The National Fire Chiefs Council (NFCC) has called on the government to make it a requirement for all new high-rise residential buildings over 18 metres or seven storeys to have more than one staircase.

In England, there’s currently no maximum height for residential buildings with only one staircase.

NFCC is urging the government to adopt the following changes:

  • All new buildings must have more than one protected staircase
  • All existing buildings must be retrofitted with sprinklers
  • Lifts in existing buildings should be installed or replaced for use in an evacuation.

Across England, many people live in high-rise blocks of flats with a single staircase. In an evacuation, this means that the same escape route used by residents is also used by firefighters carrying firefighting equipment, and potentially also assisting elderly, disabled and vulnerable people to safely evacuate.

Gavin Tomlinson, NFCC Protection and Business Safety Scrutiny Committee Chair, said: “We are calling on the government to ensure that all new high-rise residential buildings over 18 metres, or seven storeys, have more than one fire escape staircase. In the event of a fire, a correctly designed second staircase removes the risk of a single point of failure, buying critical time for firefighting activities, and providing residents with multiple escape routes.”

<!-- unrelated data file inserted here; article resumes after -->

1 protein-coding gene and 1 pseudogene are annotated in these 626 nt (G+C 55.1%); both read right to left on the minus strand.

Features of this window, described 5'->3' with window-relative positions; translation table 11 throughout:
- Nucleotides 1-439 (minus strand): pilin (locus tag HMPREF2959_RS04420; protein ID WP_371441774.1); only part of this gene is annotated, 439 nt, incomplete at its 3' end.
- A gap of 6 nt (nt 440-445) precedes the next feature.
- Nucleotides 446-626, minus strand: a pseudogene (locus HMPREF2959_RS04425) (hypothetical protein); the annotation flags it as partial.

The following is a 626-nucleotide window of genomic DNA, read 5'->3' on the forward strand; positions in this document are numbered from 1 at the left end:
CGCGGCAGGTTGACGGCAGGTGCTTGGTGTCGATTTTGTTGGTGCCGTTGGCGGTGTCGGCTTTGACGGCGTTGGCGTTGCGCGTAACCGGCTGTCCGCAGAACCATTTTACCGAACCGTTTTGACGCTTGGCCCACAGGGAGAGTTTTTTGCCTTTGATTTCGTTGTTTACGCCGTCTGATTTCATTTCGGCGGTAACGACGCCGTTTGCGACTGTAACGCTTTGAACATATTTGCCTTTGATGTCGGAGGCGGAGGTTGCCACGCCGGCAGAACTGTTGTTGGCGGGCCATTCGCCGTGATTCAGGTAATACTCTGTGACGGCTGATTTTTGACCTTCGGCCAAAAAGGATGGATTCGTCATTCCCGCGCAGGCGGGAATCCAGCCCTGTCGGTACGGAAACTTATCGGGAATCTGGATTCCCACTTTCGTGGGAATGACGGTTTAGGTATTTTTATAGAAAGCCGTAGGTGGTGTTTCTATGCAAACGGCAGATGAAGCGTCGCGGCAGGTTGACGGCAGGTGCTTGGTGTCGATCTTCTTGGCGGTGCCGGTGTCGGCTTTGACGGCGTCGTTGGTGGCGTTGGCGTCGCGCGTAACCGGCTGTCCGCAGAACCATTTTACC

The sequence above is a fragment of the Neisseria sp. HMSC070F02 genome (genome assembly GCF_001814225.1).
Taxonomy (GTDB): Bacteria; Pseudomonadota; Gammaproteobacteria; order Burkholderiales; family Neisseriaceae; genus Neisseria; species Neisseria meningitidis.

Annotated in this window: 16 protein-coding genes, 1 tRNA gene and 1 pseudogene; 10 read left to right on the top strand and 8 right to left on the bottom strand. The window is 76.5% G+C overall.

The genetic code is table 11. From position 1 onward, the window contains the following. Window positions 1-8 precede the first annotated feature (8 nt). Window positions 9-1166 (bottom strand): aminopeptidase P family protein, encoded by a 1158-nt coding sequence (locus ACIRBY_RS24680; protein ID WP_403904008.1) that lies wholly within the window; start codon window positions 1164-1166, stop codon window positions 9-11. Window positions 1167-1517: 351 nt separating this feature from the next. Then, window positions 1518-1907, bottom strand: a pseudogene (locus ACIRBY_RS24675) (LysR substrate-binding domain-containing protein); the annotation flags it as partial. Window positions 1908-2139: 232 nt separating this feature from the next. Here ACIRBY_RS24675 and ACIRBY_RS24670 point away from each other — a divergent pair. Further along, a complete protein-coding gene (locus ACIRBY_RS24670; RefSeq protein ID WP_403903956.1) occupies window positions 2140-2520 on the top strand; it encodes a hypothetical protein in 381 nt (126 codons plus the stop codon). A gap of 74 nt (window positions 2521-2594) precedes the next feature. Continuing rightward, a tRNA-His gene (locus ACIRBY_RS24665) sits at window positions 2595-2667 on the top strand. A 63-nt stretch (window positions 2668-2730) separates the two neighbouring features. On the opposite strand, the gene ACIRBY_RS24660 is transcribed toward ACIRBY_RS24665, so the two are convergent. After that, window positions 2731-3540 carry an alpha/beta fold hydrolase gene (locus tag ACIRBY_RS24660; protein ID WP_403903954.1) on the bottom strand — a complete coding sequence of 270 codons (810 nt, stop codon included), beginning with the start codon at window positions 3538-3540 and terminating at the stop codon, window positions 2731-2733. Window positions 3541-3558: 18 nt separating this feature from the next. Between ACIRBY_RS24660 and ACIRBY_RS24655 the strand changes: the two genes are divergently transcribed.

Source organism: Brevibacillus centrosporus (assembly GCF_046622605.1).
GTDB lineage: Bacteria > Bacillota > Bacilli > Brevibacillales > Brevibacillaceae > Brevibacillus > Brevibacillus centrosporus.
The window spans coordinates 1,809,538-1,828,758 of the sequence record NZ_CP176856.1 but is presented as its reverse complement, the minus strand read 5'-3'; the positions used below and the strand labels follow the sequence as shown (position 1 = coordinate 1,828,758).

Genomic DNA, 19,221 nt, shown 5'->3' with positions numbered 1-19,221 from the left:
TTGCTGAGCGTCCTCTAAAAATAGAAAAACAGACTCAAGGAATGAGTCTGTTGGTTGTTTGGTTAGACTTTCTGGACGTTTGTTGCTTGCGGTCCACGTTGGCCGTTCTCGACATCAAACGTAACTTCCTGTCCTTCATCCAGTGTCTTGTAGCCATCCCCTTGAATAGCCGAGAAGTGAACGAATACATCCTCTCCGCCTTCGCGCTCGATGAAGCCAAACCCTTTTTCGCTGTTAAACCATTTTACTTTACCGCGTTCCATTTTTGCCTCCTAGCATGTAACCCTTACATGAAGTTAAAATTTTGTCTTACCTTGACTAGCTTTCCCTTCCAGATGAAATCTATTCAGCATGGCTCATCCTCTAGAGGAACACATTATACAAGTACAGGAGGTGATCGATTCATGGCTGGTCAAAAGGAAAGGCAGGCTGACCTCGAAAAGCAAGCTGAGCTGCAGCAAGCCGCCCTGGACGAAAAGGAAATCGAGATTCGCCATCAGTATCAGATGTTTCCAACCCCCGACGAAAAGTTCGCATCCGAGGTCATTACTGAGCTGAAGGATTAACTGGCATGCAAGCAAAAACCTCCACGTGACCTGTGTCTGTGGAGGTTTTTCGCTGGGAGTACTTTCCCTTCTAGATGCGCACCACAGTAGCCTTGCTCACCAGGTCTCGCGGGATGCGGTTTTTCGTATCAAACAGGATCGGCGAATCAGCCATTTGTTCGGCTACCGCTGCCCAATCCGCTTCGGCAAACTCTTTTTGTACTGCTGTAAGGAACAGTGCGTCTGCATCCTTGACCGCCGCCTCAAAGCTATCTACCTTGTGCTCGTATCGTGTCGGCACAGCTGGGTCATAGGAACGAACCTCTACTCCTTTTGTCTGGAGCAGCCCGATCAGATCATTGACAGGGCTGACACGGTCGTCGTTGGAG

Evacuation may not always be necessary, as it is often safe for residents to ‘stay put’ in the event of a fire. However, Incident Recording System data on mass evacuations shows that from 1 April 2019 to 31 March 2022, the London Fire Brigade reported 154 cases where 10 or more people evacuated from a block of flats of at least six storeys. This means nearly 8,500 residents chose to evacuate buildings rather than stay put, either before, during, or after the fire and rescue service arrived.

NFCC’s recommendations could be reinforced by amending building regulations or the key government guidance, Approved Document B.

Mark Hardingham, NFCC Chair added: “The government should be commended on the improvements it has made, such as banning combustible cladding and requiring sprinklers at 11 metres. However, we urge the government to now publish an updated workplan for the review of Approved Document B to give regulators, the public, and the wider fire safety industry confidence that the Government is still committed to reform.”

England is an international outlier, with countries such as the United States, Canada and Australia all having height limits. Even within the UK there’s inconsistency, as buildings over 18 metres in Scotland are required to have multiple staircases.